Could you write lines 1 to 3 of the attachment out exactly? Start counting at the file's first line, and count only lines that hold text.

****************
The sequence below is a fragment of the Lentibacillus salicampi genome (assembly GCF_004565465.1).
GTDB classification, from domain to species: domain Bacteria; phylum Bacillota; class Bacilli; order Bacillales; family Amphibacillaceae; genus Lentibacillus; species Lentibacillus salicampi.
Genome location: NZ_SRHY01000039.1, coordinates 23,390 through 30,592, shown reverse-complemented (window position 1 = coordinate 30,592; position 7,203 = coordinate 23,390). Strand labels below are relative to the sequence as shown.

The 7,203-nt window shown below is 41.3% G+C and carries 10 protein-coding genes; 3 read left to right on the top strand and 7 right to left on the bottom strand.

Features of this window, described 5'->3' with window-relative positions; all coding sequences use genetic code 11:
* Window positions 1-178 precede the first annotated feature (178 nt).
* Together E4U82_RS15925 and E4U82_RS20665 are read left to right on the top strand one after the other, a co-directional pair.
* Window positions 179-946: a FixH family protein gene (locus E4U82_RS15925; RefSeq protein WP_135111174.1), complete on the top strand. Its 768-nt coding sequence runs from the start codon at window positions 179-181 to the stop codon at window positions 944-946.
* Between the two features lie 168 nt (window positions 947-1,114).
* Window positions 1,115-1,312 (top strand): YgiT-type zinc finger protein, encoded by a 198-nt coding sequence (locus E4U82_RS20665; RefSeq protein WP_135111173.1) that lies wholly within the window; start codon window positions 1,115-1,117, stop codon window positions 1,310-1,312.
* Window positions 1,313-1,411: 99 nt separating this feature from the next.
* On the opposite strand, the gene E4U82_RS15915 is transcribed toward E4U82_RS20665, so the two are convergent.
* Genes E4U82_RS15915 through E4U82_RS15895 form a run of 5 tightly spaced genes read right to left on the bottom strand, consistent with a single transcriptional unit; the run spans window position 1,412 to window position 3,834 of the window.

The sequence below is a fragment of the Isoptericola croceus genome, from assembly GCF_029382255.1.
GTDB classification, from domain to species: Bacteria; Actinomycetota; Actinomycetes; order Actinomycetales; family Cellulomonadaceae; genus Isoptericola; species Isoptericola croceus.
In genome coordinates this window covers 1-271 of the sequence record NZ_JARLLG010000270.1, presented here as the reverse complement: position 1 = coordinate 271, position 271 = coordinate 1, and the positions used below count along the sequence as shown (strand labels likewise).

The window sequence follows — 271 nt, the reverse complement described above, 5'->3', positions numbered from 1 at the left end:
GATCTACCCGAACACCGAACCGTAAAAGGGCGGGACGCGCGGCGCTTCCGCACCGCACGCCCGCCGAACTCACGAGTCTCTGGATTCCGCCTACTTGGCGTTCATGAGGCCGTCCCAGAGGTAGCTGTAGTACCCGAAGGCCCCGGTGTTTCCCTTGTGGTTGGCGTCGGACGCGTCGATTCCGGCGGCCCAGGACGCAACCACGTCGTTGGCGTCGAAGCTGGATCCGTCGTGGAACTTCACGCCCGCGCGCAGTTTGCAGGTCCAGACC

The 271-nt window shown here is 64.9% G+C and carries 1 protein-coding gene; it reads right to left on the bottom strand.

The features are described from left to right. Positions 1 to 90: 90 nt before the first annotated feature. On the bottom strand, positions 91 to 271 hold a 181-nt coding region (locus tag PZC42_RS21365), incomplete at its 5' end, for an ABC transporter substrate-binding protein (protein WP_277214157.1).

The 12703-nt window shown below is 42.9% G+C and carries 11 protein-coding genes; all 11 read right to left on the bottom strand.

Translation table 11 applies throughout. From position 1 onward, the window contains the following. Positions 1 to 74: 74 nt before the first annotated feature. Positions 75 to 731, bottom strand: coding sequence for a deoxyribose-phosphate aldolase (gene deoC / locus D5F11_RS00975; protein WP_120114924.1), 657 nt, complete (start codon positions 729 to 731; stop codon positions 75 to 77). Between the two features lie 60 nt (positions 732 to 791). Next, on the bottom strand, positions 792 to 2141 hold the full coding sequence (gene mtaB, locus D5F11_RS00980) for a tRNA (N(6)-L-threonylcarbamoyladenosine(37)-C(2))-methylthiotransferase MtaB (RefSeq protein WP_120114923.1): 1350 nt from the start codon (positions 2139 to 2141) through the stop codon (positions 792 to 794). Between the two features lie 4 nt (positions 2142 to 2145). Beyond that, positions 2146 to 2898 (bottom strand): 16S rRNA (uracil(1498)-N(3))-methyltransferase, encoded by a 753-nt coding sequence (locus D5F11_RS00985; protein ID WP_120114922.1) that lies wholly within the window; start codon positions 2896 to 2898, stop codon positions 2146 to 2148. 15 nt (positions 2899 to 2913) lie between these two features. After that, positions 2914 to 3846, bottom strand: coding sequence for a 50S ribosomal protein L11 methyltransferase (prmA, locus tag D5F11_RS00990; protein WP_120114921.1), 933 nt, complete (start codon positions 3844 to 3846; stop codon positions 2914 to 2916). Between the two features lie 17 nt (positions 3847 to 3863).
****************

The sequence below is a fragment of the Lentibacillus salicampi genome (assembly GCF_004565465.1).
GTDB classification, from domain to species: domain Bacteria; phylum Bacillota; class Bacilli; order Bacillales; family Amphibacillaceae; genus Lentibacillus; species Lentibacillus salicampi.
Genome location: NZ_SRHY01000039.1, coordinates 23,390 through 30,592, shown reverse-complemented (window position 1 = coordinate 30,592; position 7,203 = coordinate 23,390). Strand labels below are relative to the sequence as shown.